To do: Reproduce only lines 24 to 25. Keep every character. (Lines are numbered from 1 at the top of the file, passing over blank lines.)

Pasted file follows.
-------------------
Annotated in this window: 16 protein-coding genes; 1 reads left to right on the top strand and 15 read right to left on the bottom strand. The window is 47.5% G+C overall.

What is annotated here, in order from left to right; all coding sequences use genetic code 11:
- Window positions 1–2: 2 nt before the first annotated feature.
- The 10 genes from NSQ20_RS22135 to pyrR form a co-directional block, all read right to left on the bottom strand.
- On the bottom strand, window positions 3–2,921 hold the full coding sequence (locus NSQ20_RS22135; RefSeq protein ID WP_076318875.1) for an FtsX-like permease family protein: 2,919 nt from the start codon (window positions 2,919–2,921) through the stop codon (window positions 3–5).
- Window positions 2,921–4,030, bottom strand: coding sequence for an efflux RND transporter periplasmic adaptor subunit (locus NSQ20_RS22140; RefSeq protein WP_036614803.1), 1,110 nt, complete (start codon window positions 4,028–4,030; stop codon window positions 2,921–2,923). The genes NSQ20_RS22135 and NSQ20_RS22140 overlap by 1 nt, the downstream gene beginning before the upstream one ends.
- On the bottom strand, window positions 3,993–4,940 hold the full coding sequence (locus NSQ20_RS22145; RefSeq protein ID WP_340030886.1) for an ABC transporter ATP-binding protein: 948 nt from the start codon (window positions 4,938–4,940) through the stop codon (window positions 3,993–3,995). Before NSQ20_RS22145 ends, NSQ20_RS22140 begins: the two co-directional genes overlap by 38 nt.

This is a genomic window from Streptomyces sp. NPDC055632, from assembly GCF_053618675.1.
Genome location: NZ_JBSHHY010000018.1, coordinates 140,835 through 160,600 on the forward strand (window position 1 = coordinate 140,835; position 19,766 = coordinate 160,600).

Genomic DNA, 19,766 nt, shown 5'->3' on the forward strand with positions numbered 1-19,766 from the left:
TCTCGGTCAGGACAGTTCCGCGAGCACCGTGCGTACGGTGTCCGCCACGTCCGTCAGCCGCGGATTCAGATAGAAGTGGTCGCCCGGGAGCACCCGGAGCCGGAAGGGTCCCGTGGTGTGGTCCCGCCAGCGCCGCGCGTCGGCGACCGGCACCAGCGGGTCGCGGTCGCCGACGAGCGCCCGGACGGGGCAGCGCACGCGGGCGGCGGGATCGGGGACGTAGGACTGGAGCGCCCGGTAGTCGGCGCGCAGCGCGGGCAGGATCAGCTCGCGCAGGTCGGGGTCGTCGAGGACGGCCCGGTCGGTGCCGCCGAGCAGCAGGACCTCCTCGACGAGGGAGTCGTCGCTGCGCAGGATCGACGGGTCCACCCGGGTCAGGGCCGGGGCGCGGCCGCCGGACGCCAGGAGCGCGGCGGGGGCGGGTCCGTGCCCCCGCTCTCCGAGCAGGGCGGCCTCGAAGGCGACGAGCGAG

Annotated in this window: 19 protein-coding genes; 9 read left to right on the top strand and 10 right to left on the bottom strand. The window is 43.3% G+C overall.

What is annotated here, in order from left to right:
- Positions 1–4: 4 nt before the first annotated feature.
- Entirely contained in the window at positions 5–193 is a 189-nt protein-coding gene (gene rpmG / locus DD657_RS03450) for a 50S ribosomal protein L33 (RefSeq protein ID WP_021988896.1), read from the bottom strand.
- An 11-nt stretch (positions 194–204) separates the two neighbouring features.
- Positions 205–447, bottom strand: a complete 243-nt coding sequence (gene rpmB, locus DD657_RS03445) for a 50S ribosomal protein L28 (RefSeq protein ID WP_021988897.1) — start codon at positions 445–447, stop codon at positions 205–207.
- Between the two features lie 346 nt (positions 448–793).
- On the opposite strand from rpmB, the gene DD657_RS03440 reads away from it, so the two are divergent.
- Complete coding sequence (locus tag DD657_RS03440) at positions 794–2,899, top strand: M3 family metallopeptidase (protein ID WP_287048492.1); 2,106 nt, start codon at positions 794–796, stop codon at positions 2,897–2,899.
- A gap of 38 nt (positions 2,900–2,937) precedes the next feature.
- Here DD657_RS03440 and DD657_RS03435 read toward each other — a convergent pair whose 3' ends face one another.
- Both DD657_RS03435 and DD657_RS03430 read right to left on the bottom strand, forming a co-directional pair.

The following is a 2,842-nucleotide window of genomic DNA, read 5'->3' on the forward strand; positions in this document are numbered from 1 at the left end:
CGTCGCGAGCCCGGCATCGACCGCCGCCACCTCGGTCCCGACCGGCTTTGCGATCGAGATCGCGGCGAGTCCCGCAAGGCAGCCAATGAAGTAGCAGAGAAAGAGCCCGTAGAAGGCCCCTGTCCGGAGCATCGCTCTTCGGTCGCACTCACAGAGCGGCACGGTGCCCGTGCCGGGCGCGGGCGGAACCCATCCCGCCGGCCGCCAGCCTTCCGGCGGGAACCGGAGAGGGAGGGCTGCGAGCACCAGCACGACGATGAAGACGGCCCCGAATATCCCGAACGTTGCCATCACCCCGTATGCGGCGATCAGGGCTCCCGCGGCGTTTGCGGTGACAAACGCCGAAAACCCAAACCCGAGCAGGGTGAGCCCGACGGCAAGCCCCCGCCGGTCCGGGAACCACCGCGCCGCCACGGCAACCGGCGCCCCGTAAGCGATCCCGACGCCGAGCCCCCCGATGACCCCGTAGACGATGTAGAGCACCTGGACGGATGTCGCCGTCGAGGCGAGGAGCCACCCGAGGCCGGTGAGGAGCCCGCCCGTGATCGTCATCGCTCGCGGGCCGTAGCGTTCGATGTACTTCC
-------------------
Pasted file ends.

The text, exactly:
The following is a 2,842-nucleotide window of genomic DNA, read 5'->3' on the forward strand; positions in this document are numbered from 1 at the left end:
CGTCGCGAGCCCGGCATCGACCGCCGCCACCTCGGTCCCGACCGGCTTTGCGATCGAGATCGCGGCGAGTCCCGCAAGGCAGCCAATGAAGTAGCAGAGAAAGAGCCCGTAGAAGGCCCCTGTCCGGAGCATCGCTCTTCGGTCGCACTCACAGAGCGGCACGGTGCCCGTGCCGGGCGCGGGCGGAACCCATCCCGCCGGCCGCCAGCCTTCCGGCGGGAACCGGAGAGGGAGGGCTGCGAGCACCAGCACGACGATGAAGACGGCCCCGAATATCCCGAACGTTGCCATCACCCCGTATGCGGCGATCAGGGCTCCCGCGGCGTTTGCGGTGACAAACGCCGAAAACCCAAACCCGAGCAGGGTGAGCCCGACGGCAAGCCCCCGCCGGTCCGGGAACCACCGCGCCGCCACGGCAACCGGCGCCCCGTAAGCGATCCCGACGCCGAGCCCCCCGATGACCCCGTAGACGATGTAGAGCACCTGGACGGATGTCGCCGTCGAGGCGAGGAGCCACCCGAGGCCGGTGAGGAGCCCGCCCGTGATCGTCATCGCTCGCGGGCCGTAGCGTTCGATGTACTTCC